All the while, listeners considered the sounds and jotted down their reactions.
Perhaps the most intriguing question on the survey was this: “The sound of _____is SO MEMPHIS”. ReMix Memphis events are nothing if not open-ended, and such freestyle replies allow participants to suggest what sounds are most evocative to them of life in Memphis. On this night, answers varied widely:
The sound of rain is SO MEMPHIS.
The sound of sirens is SO MEMPHIS.
The sound of Beale Street is SO MEMPHIS.
The sound of a bumpin’ ride is SO MEMPHIS.
And one participant even wrote at the bottom of their survey, “It would be nice to hear the trolleys again”.
It all made for an interesting discussion, punctuated periodically by the sounds of choir practice in the next room. The sound of a church organ is SO MEMPHIS!
Many thanks to Justin Merrick and the Lake Grove Baptist Church.
ReMix Memphis would like to visit your neighborhood as well! Contact Alex at email@example.com to schedule a time for him to present the sounds of the city to your group. It’s a unique and fun way to get folks involved in Memphis 3.0 and the plans being made for the next century of growth here in the Mid South. Book your time with ReMix Memphis now, before the summer’s over!
The ReMix Memphis project, which invites listeners to think about the sounds surrounding them, will be in full effect on April 12th at the Memphis 3.0 Workshop 3 for the University District. Come out to the Church of the Holy Communion at 4645 Walnut Grove Road; the meeting starts at 5:30, but if you come at 5:00, you’ll have chance to hear our full library of field recordings around the city.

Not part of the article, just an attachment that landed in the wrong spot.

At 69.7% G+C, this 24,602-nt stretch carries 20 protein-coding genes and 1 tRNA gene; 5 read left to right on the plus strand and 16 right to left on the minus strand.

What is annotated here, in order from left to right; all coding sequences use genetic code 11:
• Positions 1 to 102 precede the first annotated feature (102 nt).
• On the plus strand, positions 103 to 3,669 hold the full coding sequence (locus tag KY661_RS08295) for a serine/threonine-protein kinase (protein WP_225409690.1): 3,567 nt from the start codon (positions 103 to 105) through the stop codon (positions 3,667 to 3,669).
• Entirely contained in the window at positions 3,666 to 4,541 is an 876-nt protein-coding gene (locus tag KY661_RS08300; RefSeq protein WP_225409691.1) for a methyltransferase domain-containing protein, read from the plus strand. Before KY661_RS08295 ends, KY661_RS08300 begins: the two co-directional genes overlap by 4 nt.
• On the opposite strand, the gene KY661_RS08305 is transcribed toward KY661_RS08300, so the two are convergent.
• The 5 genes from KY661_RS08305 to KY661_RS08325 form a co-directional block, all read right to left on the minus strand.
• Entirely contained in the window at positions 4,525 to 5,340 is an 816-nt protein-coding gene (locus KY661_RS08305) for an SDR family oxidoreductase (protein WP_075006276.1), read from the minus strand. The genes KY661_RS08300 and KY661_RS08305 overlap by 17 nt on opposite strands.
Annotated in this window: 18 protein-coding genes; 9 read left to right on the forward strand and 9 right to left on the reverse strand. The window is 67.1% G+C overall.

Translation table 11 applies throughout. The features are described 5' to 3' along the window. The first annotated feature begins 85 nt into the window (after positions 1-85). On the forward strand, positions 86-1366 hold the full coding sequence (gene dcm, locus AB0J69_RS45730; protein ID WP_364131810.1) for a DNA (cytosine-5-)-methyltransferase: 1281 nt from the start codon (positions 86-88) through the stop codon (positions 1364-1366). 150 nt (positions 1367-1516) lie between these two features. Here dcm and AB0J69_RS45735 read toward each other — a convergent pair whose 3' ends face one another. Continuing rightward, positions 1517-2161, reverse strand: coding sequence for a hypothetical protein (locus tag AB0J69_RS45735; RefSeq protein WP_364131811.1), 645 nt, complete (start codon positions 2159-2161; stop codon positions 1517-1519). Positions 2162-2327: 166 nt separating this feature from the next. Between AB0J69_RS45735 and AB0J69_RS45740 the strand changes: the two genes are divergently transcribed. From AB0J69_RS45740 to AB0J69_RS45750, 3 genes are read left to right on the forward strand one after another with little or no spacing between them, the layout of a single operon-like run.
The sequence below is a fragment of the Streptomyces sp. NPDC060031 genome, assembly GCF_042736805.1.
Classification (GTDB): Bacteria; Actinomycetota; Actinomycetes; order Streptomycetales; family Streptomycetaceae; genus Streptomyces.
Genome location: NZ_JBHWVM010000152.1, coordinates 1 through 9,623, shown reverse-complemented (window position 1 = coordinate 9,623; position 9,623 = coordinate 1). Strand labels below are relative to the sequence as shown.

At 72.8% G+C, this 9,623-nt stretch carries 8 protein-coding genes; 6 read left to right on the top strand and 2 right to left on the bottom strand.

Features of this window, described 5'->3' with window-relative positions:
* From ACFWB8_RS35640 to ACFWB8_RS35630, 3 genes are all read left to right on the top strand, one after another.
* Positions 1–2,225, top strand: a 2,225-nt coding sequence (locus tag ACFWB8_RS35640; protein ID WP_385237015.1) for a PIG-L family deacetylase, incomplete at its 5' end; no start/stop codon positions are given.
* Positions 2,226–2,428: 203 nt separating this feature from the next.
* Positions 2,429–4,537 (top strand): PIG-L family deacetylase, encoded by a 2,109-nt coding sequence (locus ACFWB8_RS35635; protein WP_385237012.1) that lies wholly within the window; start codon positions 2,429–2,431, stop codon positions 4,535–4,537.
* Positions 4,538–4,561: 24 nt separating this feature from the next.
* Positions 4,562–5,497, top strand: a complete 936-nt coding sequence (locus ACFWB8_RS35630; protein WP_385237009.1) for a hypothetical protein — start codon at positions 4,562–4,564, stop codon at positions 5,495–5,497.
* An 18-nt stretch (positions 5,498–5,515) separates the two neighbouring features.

Before you show up, think about the following question: “The sound of _______ is so Memphis!” How would you fill in the blank?
We’ll have feedback forms for you to express your opinions about noises good and bad in your neighborhood. It’s a way for you to imagine your future perfect Memphis! Then, once the workshop begins, you can add your vision of an ideal Memphis to the Memphis 3.0 maps.
As the 50th anniversary of the assassination of Dr. Martin Luther King, Jr. approaches, it merits a time to look at how the city has and hasn’t changed since 1968, and also to look at where the city is headed in the next 50 years. How has Memphis lived up to the ideals of Dr. King in providing a livable city for all of its people?
Over the past five decades, Memphis has seen its fair share of change and growth. That said, a portion of that growth into newer and trendier areas has left behind and sometimes pushed out Memphians. The danger in this is that as trendy areas sprout up, often in traditionally minority neighborhoods, the new and costly developments price out old residents. Without an intentional strategy of how to ally redevelopment projects and new residents with old residents, Memphis is at risk of excluding some Memphians from being able to access the future of the city’s expansion, and, of course, any exclusion of peoples in this new city would certainly not honor the legacy of the late Dr. Martin Luther King Jr.